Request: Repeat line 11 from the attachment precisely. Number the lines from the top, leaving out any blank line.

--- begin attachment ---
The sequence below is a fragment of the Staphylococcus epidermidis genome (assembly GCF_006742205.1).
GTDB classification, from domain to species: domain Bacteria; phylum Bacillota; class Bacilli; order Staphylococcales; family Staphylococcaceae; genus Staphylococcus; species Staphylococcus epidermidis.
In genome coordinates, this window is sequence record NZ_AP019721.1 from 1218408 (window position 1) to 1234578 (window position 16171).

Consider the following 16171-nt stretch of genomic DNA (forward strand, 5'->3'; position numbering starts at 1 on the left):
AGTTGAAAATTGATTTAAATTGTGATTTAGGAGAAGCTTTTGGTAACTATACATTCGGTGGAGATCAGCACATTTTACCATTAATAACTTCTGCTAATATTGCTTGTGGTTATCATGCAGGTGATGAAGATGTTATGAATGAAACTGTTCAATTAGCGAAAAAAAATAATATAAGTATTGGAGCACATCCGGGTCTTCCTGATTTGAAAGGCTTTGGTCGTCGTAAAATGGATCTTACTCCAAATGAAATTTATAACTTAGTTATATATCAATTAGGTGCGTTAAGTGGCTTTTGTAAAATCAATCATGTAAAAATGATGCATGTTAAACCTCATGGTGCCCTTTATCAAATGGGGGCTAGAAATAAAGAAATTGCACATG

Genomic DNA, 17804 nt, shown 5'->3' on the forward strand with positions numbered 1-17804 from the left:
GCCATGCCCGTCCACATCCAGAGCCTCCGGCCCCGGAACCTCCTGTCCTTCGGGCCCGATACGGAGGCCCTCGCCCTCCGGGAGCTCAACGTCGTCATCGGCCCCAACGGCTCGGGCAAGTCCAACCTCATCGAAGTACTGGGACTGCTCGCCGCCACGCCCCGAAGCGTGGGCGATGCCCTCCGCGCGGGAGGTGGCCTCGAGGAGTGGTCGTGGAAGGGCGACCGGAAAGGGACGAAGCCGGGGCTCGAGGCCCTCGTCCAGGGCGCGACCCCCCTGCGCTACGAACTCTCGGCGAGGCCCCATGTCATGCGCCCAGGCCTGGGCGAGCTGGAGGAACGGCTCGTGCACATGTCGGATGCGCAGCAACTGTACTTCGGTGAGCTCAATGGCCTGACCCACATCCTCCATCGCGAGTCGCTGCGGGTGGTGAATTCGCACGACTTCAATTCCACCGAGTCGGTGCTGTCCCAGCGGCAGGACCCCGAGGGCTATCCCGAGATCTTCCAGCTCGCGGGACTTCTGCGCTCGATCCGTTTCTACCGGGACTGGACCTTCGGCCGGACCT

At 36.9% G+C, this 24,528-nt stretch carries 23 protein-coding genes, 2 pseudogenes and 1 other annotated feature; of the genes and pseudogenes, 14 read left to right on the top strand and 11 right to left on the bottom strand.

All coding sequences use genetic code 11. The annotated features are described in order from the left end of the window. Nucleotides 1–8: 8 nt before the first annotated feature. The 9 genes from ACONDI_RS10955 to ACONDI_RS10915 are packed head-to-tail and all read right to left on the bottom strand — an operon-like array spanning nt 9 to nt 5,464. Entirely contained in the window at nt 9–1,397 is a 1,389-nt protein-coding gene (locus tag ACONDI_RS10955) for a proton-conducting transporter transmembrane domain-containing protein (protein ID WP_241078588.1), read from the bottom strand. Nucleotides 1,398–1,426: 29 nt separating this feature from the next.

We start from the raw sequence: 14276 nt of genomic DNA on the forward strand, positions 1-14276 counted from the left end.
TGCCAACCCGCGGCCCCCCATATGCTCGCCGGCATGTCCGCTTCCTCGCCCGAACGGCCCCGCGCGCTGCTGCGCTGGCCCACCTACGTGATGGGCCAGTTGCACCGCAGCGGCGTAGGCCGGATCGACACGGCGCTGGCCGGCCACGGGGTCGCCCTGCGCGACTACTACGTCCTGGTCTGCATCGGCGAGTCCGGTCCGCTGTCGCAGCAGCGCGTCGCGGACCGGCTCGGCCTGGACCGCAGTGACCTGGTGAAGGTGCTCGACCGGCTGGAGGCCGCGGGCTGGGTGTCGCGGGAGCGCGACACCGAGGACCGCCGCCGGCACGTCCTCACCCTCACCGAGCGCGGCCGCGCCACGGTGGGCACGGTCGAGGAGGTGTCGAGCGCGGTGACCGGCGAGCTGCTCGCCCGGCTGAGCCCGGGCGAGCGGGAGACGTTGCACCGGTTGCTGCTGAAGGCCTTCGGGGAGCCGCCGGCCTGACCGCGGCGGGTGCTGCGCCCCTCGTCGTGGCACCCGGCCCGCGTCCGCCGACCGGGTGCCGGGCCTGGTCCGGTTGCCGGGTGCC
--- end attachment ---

TGCCAACCCGCGGCCCCCCATATGCTCGCCGGCATGTCCGCTTCCTCGCCCGAACGGCCCCGCGCGCTGCTGCGCTGGCCCACCTACGTGATGGGCCAGTTGCACCGCAGCGGCGTAGGCCGGATCGACACGGCGCTGGCCGGCCACGGGGTCGCCCTGCGCGACTACTACGTCCTGGTCTGCATCGGCGAGTCCGGTCCGCTGTCGCAGCAGCGCGTCGCGGACCGGCTCGGCCTGGACCGCAGTGACCTGGTGAAGGTGCTCGACCGGCTGGAGGCCGCGGGCTGGGTGTCGCGGGAGCGCGACACCGAGGACCGCCGCCGGCACGTCCTCACCCTCACCGAGCGCGGCCGCGCCACGGTGGGCACGGTCGAGGAGGTGTCGAGCGCGGTGACCGGCGAGCTGCTCGCCCGGCTGAGCCCGGGCGAGCGGGAGACGTTGCACCGGTTGCTGCTGAAGGCCTTCGGGGAGCCGCCGGCCTGACCGCGGCGGGTGCTGCGCCCCTCGTCGTGGCACCCGGCCCGCGTCCGCCGACCGGGTGCCGGGCCTGGTCCGGTTGCCGGGTGCC